Signal Conditioning

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collecting millivolt signals from electrodes

Here is an idea for a data acquisition system that I would like to construct for a research laboratory: any ideas on whether or not it will work?

I am using ion-selective electrodes, devices that generate millivolt signals. Accuracy needs to be within +/- 0.01mV. The electrodes attach to BNC connectors and are measured vs a reference electrode.

I planned to attach 8 ion-selective electrodes and a common reference electrode to the BNC-2110 connector block. From there I would use a cable to attach to a NI 6713 board and use LabView to collect the data.

My main questions are: Does this setup have any obvious flaws or problems that I am overlooking? Can this setup support low mV signals?

Thanks in advance for any
help -- EDS
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I am not sure about the NI-6713 that you mentioned since that is the name for an analog output board. But that's fine! Whether that is a typo or you intended some other product, I have a few ideas that you could use.

Two products that you can look at are the NI-4060 (High Resolution DMM) in combination with an SCXI-Switch module, and an E-series data acquisition board in combination with an SCXI signal conditionaing module.

The first option is the NI-4060. It is a high resolution DMM so it has one channel of measurement. The reason for having one channel is that the NI-4060 is intended for use with a switch that can provide very configurable and expandable multiplexing options. You would probably use the SCXI-1127 or SCXI-1128. With one one of these modules
, you can switch or multiplex between 32 differential channels.

For a 20mV range, you will get an accuracy that in short, is about +/-8 microvolts. For a better description, you can look at the user manual for the NI-4060.

Another option is a high resolution e-series data acquisition board (for instance the PCI-6052E) in conjunction with a millivolt signal conditioning module (for instance the SCXI-1102B). The combination allows you to use a standard data acquisition board, lowpass filter your signals, and apply a gain so that the signals are not as susceptible to noise.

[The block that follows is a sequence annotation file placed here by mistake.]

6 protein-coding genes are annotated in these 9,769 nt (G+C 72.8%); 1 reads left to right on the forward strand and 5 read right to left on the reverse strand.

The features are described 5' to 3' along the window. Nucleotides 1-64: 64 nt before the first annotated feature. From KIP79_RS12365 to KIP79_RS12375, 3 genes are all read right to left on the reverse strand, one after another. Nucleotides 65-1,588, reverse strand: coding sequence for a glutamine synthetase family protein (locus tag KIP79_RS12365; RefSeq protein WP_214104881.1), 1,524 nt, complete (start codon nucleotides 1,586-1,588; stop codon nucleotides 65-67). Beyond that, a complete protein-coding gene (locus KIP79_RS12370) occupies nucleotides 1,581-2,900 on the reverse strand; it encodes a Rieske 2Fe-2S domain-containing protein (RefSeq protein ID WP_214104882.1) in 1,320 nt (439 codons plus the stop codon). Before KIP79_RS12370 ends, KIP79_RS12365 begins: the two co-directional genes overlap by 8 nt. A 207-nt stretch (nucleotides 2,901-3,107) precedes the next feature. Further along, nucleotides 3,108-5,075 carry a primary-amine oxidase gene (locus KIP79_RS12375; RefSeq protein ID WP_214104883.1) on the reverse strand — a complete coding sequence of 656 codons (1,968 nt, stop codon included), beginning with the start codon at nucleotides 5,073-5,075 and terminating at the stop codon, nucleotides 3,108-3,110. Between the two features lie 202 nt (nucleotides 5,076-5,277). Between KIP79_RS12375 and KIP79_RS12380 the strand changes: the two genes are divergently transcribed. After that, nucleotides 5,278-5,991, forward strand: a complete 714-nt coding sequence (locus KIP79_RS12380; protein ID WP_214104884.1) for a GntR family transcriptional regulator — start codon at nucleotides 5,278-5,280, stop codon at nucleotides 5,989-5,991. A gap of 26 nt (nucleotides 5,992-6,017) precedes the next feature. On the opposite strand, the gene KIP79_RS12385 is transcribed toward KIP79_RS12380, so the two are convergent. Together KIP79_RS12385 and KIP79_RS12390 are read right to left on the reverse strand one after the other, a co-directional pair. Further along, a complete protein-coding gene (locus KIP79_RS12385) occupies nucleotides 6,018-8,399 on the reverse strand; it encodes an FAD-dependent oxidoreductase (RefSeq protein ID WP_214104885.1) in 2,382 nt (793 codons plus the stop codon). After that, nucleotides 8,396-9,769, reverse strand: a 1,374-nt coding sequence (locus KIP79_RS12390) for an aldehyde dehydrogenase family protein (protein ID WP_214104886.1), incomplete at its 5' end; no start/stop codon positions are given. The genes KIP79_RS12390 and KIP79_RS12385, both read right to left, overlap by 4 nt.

For the software, I think LabVIEW is a great choice. If you prefer text-based programming, you could go with Measurement Studio.

I hope these give you a starting point for finding what you want. Other people might have different suggestions for you, and I'll try to answer questions if you want to reply to this post.

If you want help configuring a sy
stem, one of our internal sales folks might be able to help you even more with picking parts.

Take care and good luck,

John N
National Instruments
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Hi again. I forgot to address the BNC connectors that you have from your sensors. You could use a BNC-2095 that provides lots of connection options for the second option (e-series with signal conditioning).

However, since these are such small signals that are susceptible to noise, I would suggest connecting the BNC's on the sensor side, running the cable as far as you can to the equipment, and then breaking out the wires to connect directly to the differential channel inputs for either option.

Once again, the sales department at NI could probably help you the most with cabling and parts configuration.

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Hi -- Thanks for the suggestions! I'm working with an academic budget and need to keep things fairly cheap. Do you think this might work? A PCI-6052E board attached to a BNC-2110 connector block? Is the signal conditioning module entirely necessary? Thanks-Erich
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pretty little voltages are these, which you want to handle. Are you aware about the Seebeck effect?
This is the effect, which gives thermocouple sensors their output voltages. For instance a connection of Fe and cu-ni gives you a voltage of 54?V per ?C of temperature difference between the connection point of the different metals (at the point of connection from your electrodes to the wire feeding your DAQ-card)and the connectors of your DAQ card.
There are different methods to meet this problem. I myself often handle with voltages like this, using thermocouples and strain-gages. You will get pretty messy voltage measurements if a part of your connection changes temperature by airlow, if somebody opens the door or a window, even if you get near to your constr
uction (without touching) and the temperature of your body changes the temperature of your connections.

Answer me, if you want more information. Above I simplified a bit, but I could describe more precisely, if you want me to.

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